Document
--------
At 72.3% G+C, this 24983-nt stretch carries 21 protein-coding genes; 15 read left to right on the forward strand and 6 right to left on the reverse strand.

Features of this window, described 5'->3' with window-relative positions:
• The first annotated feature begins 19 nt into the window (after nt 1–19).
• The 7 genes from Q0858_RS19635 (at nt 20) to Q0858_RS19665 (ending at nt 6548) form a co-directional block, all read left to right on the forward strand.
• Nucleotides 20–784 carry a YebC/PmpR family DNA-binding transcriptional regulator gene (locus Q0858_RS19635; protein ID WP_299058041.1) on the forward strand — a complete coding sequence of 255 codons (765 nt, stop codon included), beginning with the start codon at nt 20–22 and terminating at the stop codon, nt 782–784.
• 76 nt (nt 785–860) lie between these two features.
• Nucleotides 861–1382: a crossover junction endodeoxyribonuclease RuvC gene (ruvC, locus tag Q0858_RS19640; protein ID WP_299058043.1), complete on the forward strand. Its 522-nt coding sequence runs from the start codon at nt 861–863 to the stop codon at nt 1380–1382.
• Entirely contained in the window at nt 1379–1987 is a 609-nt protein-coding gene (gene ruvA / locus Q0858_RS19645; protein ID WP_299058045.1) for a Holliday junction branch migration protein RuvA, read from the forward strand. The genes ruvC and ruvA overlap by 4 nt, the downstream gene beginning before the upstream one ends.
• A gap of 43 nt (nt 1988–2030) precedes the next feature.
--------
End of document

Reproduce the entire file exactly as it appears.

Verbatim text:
At 72.3% G+C, this 24983-nt stretch carries 21 protein-coding genes; 15 read left to right on the forward strand and 6 right to left on the reverse strand.

Features of this window, described 5'->3' with window-relative positions:
• The first annotated feature begins 19 nt into the window (after nt 1–19).
• The 7 genes from Q0858_RS19635 (at nt 20) to Q0858_RS19665 (ending at nt 6548) form a co-directional block, all read left to right on the forward strand.
• Nucleotides 20–784 carry a YebC/PmpR family DNA-binding transcriptional regulator gene (locus Q0858_RS19635; protein ID WP_299058041.1) on the forward strand — a complete coding sequence of 255 codons (765 nt, stop codon included), beginning with the start codon at nt 20–22 and terminating at the stop codon, nt 782–784.
• 76 nt (nt 785–860) lie between these two features.
• Nucleotides 861–1382: a crossover junction endodeoxyribonuclease RuvC gene (ruvC, locus tag Q0858_RS19640; protein ID WP_299058043.1), complete on the forward strand. Its 522-nt coding sequence runs from the start codon at nt 861–863 to the stop codon at nt 1380–1382.
• Entirely contained in the window at nt 1379–1987 is a 609-nt protein-coding gene (gene ruvA / locus Q0858_RS19645; protein ID WP_299058045.1) for a Holliday junction branch migration protein RuvA, read from the forward strand. The genes ruvC and ruvA overlap by 4 nt, the downstream gene beginning before the upstream one ends.
• A gap of 43 nt (nt 1988–2030) precedes the next feature.